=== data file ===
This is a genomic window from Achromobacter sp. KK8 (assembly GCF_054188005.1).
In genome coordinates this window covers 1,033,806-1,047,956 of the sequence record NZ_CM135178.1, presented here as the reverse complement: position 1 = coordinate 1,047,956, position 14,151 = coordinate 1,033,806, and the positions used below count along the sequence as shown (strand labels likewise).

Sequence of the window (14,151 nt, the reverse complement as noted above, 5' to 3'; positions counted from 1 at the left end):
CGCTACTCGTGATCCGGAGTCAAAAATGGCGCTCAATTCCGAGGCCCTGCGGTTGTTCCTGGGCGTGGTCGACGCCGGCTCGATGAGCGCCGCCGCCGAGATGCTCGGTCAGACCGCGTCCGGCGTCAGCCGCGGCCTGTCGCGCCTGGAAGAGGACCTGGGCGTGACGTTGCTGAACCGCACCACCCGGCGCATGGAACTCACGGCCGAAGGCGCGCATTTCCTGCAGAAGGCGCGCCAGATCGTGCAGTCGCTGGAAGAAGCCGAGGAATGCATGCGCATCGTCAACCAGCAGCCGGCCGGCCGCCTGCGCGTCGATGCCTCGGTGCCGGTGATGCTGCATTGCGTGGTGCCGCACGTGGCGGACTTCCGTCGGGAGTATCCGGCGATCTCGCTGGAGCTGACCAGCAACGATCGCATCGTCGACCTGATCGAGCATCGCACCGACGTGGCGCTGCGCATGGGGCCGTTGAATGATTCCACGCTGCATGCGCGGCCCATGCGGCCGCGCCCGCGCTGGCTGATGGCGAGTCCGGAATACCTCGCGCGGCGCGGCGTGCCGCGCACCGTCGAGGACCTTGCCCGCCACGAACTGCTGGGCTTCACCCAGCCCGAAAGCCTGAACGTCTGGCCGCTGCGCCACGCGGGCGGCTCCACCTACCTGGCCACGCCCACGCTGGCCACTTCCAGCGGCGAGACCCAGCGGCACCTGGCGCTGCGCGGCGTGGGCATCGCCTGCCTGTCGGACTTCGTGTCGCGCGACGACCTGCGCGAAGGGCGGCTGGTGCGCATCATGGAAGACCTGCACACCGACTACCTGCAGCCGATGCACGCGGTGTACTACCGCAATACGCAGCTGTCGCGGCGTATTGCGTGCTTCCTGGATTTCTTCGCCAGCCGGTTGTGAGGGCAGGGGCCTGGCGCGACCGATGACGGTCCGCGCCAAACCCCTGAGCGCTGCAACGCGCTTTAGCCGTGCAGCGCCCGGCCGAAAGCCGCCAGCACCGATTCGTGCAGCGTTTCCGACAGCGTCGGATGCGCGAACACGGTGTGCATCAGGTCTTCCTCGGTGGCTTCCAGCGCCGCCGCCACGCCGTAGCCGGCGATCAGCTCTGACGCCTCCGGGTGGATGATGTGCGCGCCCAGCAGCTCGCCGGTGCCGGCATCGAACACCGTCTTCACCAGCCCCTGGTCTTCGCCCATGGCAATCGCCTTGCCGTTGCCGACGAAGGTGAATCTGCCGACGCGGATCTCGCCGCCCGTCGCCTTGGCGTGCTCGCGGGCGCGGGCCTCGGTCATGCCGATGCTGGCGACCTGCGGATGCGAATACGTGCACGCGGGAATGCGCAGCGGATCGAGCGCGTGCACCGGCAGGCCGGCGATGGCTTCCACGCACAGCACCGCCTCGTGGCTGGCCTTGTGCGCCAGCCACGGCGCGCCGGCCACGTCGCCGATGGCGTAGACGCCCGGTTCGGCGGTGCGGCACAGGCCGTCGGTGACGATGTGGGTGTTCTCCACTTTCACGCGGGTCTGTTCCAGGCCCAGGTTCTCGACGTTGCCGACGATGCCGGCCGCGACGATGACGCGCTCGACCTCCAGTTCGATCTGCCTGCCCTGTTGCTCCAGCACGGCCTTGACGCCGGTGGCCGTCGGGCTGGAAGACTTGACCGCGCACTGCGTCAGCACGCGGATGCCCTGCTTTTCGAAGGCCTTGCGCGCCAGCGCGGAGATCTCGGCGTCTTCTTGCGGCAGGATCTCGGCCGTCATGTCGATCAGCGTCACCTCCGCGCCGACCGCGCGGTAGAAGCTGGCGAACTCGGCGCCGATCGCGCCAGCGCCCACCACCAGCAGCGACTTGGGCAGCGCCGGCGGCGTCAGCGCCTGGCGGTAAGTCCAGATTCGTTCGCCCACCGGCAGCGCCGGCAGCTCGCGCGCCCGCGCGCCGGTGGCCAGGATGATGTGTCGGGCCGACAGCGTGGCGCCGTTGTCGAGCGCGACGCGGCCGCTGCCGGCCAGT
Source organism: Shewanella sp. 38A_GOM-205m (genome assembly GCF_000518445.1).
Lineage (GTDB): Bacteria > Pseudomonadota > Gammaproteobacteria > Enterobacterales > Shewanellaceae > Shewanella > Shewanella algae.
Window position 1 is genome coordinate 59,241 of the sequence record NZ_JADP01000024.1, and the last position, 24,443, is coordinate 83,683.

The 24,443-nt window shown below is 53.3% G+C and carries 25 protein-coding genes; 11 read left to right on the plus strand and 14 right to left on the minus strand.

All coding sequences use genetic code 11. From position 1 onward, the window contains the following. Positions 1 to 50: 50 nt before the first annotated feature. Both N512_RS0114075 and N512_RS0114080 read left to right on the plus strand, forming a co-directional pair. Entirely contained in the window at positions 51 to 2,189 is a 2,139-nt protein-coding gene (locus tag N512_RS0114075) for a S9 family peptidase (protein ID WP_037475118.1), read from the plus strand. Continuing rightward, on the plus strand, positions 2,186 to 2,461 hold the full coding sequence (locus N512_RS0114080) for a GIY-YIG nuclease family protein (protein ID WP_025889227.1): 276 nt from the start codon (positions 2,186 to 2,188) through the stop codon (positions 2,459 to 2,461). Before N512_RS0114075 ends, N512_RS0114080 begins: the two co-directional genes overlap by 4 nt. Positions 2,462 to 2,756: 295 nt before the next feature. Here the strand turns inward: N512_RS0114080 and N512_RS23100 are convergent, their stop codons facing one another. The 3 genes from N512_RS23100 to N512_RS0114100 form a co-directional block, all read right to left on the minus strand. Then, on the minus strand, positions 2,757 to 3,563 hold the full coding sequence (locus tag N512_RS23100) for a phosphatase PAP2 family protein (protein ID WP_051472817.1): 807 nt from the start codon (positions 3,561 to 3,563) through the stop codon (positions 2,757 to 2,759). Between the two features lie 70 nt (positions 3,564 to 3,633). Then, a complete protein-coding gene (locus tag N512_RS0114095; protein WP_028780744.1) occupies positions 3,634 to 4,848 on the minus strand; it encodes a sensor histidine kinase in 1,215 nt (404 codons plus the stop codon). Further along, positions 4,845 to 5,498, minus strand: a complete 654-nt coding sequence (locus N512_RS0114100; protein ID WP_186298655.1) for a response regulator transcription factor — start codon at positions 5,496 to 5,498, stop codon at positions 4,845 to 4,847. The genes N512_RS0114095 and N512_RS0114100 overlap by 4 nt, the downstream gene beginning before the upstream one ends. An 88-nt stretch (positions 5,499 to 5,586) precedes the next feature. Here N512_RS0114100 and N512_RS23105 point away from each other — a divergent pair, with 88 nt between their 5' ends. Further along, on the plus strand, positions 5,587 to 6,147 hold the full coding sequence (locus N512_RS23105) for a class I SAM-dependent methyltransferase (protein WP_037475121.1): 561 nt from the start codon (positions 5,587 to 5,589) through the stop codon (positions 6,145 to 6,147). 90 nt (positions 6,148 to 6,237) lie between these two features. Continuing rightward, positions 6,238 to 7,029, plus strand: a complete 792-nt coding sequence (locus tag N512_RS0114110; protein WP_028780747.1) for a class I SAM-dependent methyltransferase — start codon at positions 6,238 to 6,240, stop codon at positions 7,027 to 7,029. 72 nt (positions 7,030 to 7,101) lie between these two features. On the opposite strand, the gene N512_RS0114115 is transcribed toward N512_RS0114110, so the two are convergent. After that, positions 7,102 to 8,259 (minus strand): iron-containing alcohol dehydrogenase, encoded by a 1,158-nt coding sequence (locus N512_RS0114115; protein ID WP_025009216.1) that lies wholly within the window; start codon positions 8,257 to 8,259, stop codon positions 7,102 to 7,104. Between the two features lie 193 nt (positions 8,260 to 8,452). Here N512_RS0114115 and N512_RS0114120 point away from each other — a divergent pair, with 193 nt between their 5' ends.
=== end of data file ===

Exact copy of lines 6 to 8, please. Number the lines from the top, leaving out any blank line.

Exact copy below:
Lineage (GTDB): Bacteria > Pseudomonadota > Gammaproteobacteria > Enterobacterales > Shewanellaceae > Shewanella > Shewanella algae.
Window position 1 is genome coordinate 59,241 of the sequence record NZ_JADP01000024.1, and the last position, 24,443, is coordinate 83,683.

The 24,443-nt window shown below is 53.3% G+C and carries 25 protein-coding genes; 11 read left to right on the plus strand and 14 right to left on the minus strand.